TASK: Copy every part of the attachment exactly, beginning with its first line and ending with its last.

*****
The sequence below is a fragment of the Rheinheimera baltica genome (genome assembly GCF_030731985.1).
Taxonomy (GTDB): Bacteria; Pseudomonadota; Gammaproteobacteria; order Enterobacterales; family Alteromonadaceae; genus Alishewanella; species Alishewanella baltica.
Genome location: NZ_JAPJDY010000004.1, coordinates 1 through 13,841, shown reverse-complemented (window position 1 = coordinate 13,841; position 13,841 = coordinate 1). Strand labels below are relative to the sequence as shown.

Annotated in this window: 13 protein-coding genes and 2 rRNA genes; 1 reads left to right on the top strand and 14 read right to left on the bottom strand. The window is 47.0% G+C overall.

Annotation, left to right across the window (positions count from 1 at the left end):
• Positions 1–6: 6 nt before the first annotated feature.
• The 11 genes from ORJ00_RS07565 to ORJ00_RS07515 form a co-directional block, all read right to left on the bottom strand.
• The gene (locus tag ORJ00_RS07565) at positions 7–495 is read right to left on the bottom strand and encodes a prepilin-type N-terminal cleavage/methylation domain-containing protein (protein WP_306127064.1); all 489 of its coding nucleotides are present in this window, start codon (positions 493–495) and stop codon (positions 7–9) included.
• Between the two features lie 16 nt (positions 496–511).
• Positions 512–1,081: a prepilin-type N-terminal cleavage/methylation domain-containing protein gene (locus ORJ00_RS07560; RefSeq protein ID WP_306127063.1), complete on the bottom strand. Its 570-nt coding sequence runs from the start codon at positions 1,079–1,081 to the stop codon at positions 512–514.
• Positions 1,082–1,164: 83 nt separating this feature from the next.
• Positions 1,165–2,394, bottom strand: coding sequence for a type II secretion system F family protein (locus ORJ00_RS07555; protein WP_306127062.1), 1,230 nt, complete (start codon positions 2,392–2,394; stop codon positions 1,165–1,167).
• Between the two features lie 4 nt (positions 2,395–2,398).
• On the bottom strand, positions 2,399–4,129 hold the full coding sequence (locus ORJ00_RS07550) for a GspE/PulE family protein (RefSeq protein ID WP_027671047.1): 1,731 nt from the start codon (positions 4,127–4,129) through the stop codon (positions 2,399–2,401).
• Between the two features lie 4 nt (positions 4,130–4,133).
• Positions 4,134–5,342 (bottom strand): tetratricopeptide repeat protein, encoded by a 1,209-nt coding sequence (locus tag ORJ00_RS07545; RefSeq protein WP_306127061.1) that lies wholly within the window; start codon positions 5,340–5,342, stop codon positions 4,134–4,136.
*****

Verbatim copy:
The sequence below is a fragment of the Rheinheimera baltica genome (genome assembly GCF_030731985.1).
Taxonomy (GTDB): Bacteria; Pseudomonadota; Gammaproteobacteria; order Enterobacterales; family Alteromonadaceae; genus Alishewanella; species Alishewanella baltica.
Genome location: NZ_JAPJDY010000004.1, coordinates 1 through 13,841, shown reverse-complemented (window position 1 = coordinate 13,841; position 13,841 = coordinate 1). Strand labels below are relative to the sequence as shown.

Annotated in this window: 13 protein-coding genes and 2 rRNA genes; 1 reads left to right on the top strand and 14 read right to left on the bottom strand. The window is 47.0% G+C overall.

Annotation, left to right across the window (positions count from 1 at the left end):
• Positions 1–6: 6 nt before the first annotated feature.
• The 11 genes from ORJ00_RS07565 to ORJ00_RS07515 form a co-directional block, all read right to left on the bottom strand.
• The gene (locus tag ORJ00_RS07565) at positions 7–495 is read right to left on the bottom strand and encodes a prepilin-type N-terminal cleavage/methylation domain-containing protein (protein WP_306127064.1); all 489 of its coding nucleotides are present in this window, start codon (positions 493–495) and stop codon (positions 7–9) included.
• Between the two features lie 16 nt (positions 496–511).
• Positions 512–1,081: a prepilin-type N-terminal cleavage/methylation domain-containing protein gene (locus ORJ00_RS07560; RefSeq protein ID WP_306127063.1), complete on the bottom strand. Its 570-nt coding sequence runs from the start codon at positions 1,079–1,081 to the stop codon at positions 512–514.
• Positions 1,082–1,164: 83 nt separating this feature from the next.
• Positions 1,165–2,394, bottom strand: coding sequence for a type II secretion system F family protein (locus ORJ00_RS07555; protein WP_306127062.1), 1,230 nt, complete (start codon positions 2,392–2,394; stop codon positions 1,165–1,167).
• Between the two features lie 4 nt (positions 2,395–2,398).
• On the bottom strand, positions 2,399–4,129 hold the full coding sequence (locus ORJ00_RS07550) for a GspE/PulE family protein (RefSeq protein ID WP_027671047.1): 1,731 nt from the start codon (positions 4,127–4,129) through the stop codon (positions 2,399–2,401).
• Between the two features lie 4 nt (positions 4,130–4,133).
• Positions 4,134–5,342 (bottom strand): tetratricopeptide repeat protein, encoded by a 1,209-nt coding sequence (locus tag ORJ00_RS07545; RefSeq protein WP_306127061.1) that lies wholly within the window; start codon positions 5,340–5,342, stop codon positions 4,134–4,136.